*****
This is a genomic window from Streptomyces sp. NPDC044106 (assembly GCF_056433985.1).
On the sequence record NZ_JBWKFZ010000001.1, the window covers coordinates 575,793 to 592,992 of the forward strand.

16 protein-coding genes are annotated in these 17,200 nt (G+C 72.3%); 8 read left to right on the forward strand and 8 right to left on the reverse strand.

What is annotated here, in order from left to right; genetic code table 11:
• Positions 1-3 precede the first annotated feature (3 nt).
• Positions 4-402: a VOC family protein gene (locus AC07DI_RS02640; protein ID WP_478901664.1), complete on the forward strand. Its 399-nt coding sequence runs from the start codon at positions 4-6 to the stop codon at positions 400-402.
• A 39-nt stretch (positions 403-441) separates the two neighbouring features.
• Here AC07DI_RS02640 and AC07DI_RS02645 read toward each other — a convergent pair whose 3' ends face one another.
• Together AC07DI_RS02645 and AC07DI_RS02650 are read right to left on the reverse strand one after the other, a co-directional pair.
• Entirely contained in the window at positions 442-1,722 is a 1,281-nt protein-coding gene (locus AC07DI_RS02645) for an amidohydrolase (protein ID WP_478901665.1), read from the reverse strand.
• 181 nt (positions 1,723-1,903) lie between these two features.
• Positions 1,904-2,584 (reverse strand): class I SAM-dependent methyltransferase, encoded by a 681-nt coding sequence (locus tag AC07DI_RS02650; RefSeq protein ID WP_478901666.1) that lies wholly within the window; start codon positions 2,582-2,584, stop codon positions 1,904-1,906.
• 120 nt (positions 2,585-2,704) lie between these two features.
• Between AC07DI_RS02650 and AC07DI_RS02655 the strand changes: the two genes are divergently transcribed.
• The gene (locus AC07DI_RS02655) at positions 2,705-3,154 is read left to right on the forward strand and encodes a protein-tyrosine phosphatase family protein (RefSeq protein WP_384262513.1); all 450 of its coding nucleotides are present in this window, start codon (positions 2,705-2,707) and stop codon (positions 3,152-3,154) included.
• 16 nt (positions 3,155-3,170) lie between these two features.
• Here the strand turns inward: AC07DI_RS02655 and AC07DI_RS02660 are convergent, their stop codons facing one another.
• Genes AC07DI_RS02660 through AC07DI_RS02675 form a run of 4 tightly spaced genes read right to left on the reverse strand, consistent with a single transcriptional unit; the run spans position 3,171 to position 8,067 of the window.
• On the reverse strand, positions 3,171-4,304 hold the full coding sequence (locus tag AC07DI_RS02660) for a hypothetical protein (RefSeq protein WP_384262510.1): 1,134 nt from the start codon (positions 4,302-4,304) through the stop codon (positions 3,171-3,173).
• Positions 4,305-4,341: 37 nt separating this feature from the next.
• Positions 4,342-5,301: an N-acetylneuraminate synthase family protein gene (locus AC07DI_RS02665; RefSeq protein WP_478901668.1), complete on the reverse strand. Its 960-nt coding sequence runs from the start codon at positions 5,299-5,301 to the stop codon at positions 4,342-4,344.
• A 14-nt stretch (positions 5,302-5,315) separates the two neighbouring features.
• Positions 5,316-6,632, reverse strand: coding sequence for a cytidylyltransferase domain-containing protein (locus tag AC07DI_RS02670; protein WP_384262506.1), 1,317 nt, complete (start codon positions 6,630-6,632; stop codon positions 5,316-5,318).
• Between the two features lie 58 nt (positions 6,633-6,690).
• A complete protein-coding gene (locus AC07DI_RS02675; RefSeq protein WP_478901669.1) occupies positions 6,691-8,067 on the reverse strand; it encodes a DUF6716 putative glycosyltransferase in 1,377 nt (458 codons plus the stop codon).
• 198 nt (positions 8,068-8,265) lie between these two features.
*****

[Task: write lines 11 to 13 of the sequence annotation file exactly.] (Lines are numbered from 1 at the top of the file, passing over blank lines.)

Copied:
• 181 nt (positions 1,723-1,903) lie between these two features.
• Positions 1,904-2,584 (reverse strand): class I SAM-dependent methyltransferase, encoded by a 681-nt coding sequence (locus tag AC07DI_RS02650; RefSeq protein ID WP_478901666.1) that lies wholly within the window; start codon positions 2,582-2,584, stop codon positions 1,904-1,906.
• 120 nt (positions 2,585-2,704) lie between these two features.